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Is This the World’s Worst eDiscovery Letter or Just Standard Procedure?

November 21, 2019  |  7 min read

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Lawyers, being lawyers, have been fighting over eDiscovery since eDiscovery first became “a thing.”

And we know—we cover these fights regularly on this very blog, whether they’re battles over boilerplate eDiscovery objections, TAR vendor ‘he said, she said’ dueling, or Byzantine pricing policies that make the “just, speedy, and inexpensive” resolution of disputes more a pipe dream than a guiding principle.

So it’s no wonder that when Martin Nikel, an eDiscovery and investigations expert based out of Zurich, Switzerland, took to LinkedIn to share an eDiscovery letter from the law firm of Fighty, McFighty & Willams many of his readers thought it was real.

As Nikel explains:

The adversarial nature of law firm representation has generated an industry that's focused on lawyers looking at a lot of documents and then sending or withholding them from the other party—arguing about it all and then billing you for it.

And it’s not gullibility that causes legal professionals to mistake the world’s worst eDiscovery letter for, well, just another day in the life of your typical litigator. After all, while the following discussion of family relationships in eDiscovery might not be taken word-for-word from legitimate correspondence, many can spot the truth at its core:

While loading the documents into our platform, our eDiscovery vendor reported a number of challenges with maintaining the family relationships between each of the documents.

We are unable to explain the nature or the detail of this issue, but we expect you and your representatives to resolve it immediately. No further discussion will take place on this issue until you have resolved it.

Download the full letter here or read it in its entirety below. And our thanks to Martin Nikel for allowing us to share!


The World’s Worst eDiscovery Letter

21 February 2018

Your ref: 1234567Ten/CBD/FBDWileserver01.internal\confidential

Our ref: Z.1.2.35.6.7.8889C:/Temp/Normal.dot


Re: Massive Conglomerate (Cayman) Ltd v Another Massive Conglomerate (Panama) Ltd.

Dear Sirs,

We refer to out letters of 20 September, 21 September and every subsequent odd numbered day until and including 25 December and your letters of 23 September, 24th September and every subsequent even numbered day until and including 26 December. These refer collectively to the urgent and critical production schedule that we had agreed to complete by 1st January.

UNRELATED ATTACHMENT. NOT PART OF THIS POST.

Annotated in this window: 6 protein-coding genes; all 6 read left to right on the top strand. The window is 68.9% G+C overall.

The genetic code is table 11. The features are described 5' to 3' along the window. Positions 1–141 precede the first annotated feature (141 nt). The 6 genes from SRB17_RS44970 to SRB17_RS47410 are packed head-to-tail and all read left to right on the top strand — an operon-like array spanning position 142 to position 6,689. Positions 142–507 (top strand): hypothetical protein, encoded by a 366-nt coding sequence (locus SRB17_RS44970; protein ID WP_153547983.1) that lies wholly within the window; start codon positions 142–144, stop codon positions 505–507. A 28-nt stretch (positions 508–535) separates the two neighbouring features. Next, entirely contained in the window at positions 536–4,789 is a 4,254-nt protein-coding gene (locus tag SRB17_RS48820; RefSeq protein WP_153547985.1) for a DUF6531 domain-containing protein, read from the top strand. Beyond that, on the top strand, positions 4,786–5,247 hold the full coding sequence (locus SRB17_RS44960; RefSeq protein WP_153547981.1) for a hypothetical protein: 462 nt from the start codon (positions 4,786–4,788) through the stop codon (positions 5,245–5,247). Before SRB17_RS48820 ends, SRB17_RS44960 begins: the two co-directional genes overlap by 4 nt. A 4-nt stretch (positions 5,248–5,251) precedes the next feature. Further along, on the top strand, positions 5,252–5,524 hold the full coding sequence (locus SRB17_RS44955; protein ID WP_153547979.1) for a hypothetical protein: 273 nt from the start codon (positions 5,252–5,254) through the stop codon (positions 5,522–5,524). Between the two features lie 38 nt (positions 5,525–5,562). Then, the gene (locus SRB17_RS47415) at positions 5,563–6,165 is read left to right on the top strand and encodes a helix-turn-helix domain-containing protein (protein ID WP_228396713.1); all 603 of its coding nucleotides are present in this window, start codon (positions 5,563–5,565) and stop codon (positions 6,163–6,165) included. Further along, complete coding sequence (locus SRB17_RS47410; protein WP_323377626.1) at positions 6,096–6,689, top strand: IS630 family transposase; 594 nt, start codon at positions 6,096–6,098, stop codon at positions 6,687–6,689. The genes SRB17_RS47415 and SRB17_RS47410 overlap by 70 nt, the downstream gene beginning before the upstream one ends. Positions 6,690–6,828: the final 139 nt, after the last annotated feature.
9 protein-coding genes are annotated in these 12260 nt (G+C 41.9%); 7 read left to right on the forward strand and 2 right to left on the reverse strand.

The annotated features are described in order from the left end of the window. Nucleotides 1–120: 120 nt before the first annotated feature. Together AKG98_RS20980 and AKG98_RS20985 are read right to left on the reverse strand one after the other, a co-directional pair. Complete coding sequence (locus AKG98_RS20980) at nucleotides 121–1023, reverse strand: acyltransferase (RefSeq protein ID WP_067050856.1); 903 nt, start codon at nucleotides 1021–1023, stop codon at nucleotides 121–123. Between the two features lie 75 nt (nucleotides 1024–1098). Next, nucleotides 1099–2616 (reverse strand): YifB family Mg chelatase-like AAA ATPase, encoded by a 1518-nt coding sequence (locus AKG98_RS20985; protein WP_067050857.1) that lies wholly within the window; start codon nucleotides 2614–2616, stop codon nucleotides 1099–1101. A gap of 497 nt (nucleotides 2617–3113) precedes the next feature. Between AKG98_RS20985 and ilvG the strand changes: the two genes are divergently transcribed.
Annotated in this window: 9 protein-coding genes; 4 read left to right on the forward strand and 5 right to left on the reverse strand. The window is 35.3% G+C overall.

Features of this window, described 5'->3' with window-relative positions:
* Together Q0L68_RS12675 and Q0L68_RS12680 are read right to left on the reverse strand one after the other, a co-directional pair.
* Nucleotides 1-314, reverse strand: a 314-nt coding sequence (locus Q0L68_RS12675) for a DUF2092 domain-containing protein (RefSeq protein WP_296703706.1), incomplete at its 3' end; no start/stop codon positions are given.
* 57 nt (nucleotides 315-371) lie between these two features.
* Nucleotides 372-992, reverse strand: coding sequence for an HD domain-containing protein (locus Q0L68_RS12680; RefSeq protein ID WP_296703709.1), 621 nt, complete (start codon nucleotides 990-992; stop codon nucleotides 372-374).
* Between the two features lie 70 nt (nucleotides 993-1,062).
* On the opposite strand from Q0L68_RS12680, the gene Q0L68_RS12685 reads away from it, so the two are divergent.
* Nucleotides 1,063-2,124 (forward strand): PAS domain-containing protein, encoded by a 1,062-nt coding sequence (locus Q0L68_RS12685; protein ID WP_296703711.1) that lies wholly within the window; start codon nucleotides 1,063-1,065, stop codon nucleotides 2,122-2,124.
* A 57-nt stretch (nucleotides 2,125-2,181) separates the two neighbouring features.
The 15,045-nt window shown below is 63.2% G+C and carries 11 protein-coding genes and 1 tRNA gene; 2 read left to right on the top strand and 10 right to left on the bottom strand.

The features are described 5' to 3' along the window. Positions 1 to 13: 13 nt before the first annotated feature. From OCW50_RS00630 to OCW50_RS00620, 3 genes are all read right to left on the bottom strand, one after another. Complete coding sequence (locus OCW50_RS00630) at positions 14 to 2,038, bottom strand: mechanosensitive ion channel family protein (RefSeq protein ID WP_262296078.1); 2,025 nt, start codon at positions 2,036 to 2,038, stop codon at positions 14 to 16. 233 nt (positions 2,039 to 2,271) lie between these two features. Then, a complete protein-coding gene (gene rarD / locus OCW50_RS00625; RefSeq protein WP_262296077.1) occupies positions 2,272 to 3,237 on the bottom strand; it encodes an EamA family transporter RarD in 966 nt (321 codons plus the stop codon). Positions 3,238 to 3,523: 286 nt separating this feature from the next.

We thank you for hand delivery of the documents on 31st December, as we find transfer over the internet to be cumbersomely slow, given the huge 25 gigabytes (compressed size 14.9 gigabytes) that we sense would have taken at least three hours to transfer over the encrypted secure file Interface you had suggested.

Our client was pleased at the comfort, speed and security provided by the manual transfer and will be equally pleased that it took only two days for your trainee to fly the data from Australia to the East Coast. However, many other issues have marred our experience thus far in this discovery and disclosure exercise.

We find it incredulous that our client's fair access to evidence in relation to this matter is being prejudiced by the incompetence of the discovery management and quality issues we have been plagued by since the original case management Meet & Confer. It was at that meeting where we met for the first and only time (without our experts or eDiscovery vendor representatives present) to discuss the way to proceed with discovery and disclosure.

We list out those items that will undoubtedly influence the outcome of the entire matter.


Document Numbering Issues

Your disclosure references are not in-line with the agreed specification at the onset of the disclosure and production exercise. Please reproduce all documents from all productions with the prefix "Al" and not as you have done, " Al ". The leading space in " Al " is insult enough. To have included a trailing space borders on aggressive.

The addition of spaces has caused two of our document reviewer's substantial distress while reviewing documents, since they suffer from agoraphobia.


Family Relationships

While loading the documents into our platform, our eDiscovery vendor reported a number of challenges with maintaining the family relationships between each of the documents.

We are unable to explain the nature or the detail of this issue, but we expect you and your representatives to resolve it immediately. No further discussion will take place on this issue until you have resolved it.